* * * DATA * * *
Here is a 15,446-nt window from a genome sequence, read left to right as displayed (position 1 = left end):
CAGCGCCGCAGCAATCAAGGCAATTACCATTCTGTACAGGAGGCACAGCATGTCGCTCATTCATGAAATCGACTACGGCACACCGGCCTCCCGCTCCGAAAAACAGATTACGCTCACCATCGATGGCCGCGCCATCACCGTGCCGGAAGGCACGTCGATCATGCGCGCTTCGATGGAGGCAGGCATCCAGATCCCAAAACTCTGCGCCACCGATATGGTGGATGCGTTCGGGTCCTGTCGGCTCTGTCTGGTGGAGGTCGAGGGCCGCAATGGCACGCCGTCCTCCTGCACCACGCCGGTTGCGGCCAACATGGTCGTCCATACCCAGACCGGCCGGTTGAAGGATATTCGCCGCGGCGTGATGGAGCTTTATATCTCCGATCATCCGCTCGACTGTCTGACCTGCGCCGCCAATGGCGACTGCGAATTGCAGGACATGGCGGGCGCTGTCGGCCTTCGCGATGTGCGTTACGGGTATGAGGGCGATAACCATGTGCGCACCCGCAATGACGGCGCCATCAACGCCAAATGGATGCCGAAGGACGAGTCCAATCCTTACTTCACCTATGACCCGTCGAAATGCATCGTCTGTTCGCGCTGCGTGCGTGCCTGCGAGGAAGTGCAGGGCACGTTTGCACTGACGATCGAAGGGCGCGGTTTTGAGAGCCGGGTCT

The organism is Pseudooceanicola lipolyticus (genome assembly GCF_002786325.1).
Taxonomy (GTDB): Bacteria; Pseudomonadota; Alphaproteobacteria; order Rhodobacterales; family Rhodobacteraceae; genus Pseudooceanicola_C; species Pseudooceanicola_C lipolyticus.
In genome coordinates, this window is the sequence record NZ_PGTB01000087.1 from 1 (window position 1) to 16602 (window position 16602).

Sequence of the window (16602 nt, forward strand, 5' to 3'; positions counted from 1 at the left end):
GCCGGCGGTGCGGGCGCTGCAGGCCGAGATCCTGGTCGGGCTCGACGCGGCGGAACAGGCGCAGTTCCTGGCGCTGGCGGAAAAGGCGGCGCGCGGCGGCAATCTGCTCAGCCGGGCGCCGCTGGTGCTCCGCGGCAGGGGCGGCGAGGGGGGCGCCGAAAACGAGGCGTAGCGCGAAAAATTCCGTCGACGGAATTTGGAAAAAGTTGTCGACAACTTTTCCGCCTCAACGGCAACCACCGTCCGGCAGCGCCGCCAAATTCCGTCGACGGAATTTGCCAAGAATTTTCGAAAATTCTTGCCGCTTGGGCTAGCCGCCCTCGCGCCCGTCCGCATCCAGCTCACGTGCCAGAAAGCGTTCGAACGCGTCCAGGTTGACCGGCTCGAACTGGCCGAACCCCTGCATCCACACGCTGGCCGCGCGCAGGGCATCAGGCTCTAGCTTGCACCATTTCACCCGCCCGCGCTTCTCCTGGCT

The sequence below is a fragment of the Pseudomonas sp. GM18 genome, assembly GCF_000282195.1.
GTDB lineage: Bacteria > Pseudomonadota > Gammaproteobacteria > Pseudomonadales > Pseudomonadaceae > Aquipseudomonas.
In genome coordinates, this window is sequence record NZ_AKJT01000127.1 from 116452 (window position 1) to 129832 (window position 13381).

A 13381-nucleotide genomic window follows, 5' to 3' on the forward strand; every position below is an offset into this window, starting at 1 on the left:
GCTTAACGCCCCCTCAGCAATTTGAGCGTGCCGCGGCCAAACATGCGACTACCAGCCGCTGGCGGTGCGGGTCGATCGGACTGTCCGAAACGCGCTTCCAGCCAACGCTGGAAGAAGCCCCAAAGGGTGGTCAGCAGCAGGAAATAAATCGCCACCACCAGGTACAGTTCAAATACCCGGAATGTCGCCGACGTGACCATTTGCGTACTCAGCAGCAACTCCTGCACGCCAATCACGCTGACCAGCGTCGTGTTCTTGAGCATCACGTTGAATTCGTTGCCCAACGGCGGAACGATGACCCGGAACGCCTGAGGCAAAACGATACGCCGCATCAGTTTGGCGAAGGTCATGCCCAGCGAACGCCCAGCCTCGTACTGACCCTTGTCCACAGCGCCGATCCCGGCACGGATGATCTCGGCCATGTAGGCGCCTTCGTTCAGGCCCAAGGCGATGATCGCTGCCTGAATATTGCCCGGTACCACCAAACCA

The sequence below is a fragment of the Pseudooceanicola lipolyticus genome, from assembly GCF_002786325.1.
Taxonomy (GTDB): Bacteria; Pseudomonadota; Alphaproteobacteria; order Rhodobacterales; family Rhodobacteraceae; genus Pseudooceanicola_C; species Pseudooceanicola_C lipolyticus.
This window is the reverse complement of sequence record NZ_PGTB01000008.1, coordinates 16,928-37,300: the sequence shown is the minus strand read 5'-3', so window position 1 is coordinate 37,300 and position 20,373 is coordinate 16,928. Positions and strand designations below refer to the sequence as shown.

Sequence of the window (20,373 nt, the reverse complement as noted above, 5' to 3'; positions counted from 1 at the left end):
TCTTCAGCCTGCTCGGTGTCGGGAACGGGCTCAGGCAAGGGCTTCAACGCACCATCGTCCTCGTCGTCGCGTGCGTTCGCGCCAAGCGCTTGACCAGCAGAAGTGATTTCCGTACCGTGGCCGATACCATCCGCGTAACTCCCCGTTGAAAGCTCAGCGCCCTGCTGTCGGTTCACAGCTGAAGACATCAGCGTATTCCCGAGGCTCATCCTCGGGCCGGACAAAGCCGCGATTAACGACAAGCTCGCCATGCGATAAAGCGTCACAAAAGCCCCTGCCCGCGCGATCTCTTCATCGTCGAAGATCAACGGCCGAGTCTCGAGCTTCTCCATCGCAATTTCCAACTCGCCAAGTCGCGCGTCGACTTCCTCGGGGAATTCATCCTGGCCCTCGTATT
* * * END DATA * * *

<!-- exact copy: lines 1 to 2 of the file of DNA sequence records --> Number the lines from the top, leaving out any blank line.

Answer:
Here is a 15,446-nt window from a genome sequence, read left to right as displayed (position 1 = left end):
CAGCGCCGCAGCAATCAAGGCAATTACCATTCTGTACAGGAGGCACAGCATGTCGCTCATTCATGAAATCGACTACGGCACACCGGCCTCCCGCTCCGAAAAACAGATTACGCTCACCATCGATGGCCGCGCCATCACCGTGCCGGAAGGCACGTCGATCATGCGCGCTTCGATGGAGGCAGGCATCCAGATCCCAAAACTCTGCGCCACCGATATGGTGGATGCGTTCGGGTCCTGTCGGCTCTGTCTGGTGGAGGTCGAGGGCCGCAATGGCACGCCGTCCTCCTGCACCACGCCGGTTGCGGCCAACATGGTCGTCCATACCCAGACCGGCCGGTTGAAGGATATTCGCCGCGGCGTGATGGAGCTTTATATCTCCGATCATCCGCTCGACTGTCTGACCTGCGCCGCCAATGGCGACTGCGAATTGCAGGACATGGCGGGCGCTGTCGGCCTTCGCGATGTGCGTTACGGGTATGAGGGCGATAACCATGTGCGCACCCGCAATGACGGCGCCATCAACGCCAAATGGATGCCGAAGGACGAGTCCAATCCTTACTTCACCTATGACCCGTCGAAATGCATCGTCTGTTCGCGCTGCGTGCGTGCCTGCGAGGAAGTGCAGGGCACGTTTGCACTGACGATCGAAGGGCGCGGTTTTGAGAGCCGGGTCT